( f ) make it easier, not harder, for car-owning residents to park on public streets. That said, don’t forget, when establishing “resident-only” zones, that residents have visitors. There’s also exceptions difficult for regulations to accommodate : a few years ago Rino’s Place, a famous East Boston restaurant sited in an entirely residential zine, had to petition its way out of a residents-only zone that left its customers hanging.

( g ) when seeking special road lanes for MBTA buses or for bicyclists, keep in mind that most of us use automobiles to get from here to there, and every lane denied to us makes  worse the traffic you guys complain about. The people of West Roxbury had practically to rise up in arms last year to block a big speed bump — and a set-aside street lane — that threatened to render Centre Street all but impassable.

( h ) spare us the MBTA street theater. Repairing the T’s infrastructure is difficult work that can only be done during late night down time and, at public inconvenience — on weekends. Get the T’s repair message — tweeted regularly by MassDOT, the T itself, and by general manager Steve Poftak, a Boston resident — to the voters instead of doing a fireworks show. It isn’t hard ! I do it all the time, and I went out of my way to explain T decisions to voters while I was door knocking for a Council candidate. Much of what I let voters know — by showing them the T’s twitter account on my iphone — they did not know. Why can’t you Councillors do the same that I did ? It ain’t all THAT hard, is it ?

The above by no means completes the list of initiatives the incoming Council should take up. Every day during the past campaign we heard from voters unhappy about streets and sidewalk maintenance, trash pick-ups, snow removal, and signage. I get the impression that many Councillors want to address big-picture issues that will get them media attention rather than doing basic clean-up. This is understandable. Who wants to clean the dishes or mop the bathroom floor when there’s a Trump outrage to protest or an MBTA blooper to get frothy about ? But in my mind, it’s up to the Council to do that floor mopping and dish washing. Protesting doesn’t fix one street sign, and frothing can’t get a neighborhood street snow-plowed.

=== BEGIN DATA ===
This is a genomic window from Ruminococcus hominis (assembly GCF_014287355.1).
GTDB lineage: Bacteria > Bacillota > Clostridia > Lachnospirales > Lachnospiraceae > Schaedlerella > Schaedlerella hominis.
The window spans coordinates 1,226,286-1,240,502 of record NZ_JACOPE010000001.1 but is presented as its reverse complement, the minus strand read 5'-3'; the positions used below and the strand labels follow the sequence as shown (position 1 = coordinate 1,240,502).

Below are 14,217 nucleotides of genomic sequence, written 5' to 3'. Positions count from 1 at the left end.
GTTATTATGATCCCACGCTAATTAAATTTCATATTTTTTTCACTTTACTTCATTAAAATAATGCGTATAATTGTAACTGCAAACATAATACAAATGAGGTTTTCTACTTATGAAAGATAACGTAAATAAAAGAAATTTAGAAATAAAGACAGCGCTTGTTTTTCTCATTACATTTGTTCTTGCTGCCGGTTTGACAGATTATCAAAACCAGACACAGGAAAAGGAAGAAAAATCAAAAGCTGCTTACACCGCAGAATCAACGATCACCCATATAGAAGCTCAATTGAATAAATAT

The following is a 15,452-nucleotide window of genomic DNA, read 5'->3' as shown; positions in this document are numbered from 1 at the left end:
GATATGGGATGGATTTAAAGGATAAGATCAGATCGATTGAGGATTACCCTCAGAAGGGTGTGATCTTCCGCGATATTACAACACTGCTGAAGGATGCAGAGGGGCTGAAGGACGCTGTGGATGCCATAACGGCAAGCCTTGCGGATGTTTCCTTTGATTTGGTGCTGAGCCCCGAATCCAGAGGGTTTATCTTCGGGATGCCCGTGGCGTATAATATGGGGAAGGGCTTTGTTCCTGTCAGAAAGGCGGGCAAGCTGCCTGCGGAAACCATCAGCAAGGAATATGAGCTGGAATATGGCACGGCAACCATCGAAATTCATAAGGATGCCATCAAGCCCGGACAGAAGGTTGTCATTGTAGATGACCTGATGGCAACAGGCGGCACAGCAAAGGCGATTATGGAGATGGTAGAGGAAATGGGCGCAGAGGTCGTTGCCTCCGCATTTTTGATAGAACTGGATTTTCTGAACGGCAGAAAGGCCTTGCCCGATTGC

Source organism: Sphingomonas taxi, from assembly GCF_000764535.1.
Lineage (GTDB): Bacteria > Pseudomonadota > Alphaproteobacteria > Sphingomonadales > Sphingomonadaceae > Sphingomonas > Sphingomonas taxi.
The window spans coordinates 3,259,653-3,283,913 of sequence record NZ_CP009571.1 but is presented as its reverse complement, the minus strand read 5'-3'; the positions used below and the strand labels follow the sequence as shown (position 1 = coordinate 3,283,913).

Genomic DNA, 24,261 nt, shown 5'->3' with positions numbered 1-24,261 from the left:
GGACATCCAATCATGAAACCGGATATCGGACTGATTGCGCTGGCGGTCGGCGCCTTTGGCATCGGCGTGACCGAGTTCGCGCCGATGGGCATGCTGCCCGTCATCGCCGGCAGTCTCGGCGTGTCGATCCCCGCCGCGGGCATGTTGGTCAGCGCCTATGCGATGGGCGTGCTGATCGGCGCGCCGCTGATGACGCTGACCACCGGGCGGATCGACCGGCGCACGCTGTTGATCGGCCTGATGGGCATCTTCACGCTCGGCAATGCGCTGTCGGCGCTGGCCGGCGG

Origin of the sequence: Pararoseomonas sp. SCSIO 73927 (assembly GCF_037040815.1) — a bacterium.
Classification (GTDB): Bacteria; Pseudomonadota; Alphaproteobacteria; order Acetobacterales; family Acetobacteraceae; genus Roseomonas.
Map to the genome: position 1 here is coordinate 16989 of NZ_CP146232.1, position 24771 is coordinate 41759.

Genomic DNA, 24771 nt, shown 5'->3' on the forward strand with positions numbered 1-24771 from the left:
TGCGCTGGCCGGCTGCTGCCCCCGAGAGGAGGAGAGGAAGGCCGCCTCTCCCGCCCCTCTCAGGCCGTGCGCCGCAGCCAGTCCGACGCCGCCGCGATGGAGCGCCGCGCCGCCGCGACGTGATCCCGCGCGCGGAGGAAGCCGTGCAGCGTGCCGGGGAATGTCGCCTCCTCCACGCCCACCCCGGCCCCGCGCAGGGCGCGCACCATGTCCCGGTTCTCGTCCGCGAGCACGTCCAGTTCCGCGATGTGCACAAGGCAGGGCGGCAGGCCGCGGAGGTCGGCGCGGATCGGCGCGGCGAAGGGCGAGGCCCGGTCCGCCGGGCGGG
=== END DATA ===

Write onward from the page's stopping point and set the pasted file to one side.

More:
It would also help if Councillors could set aside the entire value system encased in the phrase “what …. looks like.” Quite frankly, the voters don’t care — and I don’t care — WHAT you look like. Being a City Councillor is not doing an Instagram selfie. Being a Councillor is being an employee, hired by the  voters to do an entry-level, basic beans-counting job. If you want an example of how to do the Councillor job description, obtain and read one of Annissa Essaibi George’s newsletters. It’s all there, in detail, plus information which you will likely not find elsewhere — important information at that. Or you might ask yourself how did Lydia Edwards ever get elected as District One’s Councillor, since she doesn’t “look like” a District that is barely four percent African American ? She certainly didn’t get elected, nor has she performed as a Councillor, by “looking like” (although she is in fact gorgeous) but by being what a Councillor is supposed to be : attentive to ALL the voters and focused on every issue no matter how block-local.

This is not to say that Councillors who “look like” their District majority don’t do their job. But I think it’s more tempting for Councillors who represent their area’s largest tribe to pursue demagogic paths. Those who support the principle of tribal election point to James Michael Curley as an example. Some example ! He broke the law and went to jail even as he waved the “no Irish need apply” flag long after such discrimination had vanished from  Boston’s economy. The incoming Council is a lollipop of tribal temptation : it has 8 women, only 5 men; five women of color. Only one of the four at-Large is male. There are many to whom this situation is a rally flag, an electoral objective. I would hope that that sort of vicarious indulgence passes from the scene as soon as possible. There is no way for “looking like” to do the boring, un-newsworthy jobs that our City Council is charged with doing.

The voters can’t say it often enough, I guess : “We don’t care what you look like, just GET THE JOB DONE.”

—- Mike Freedberg / Here and Sphere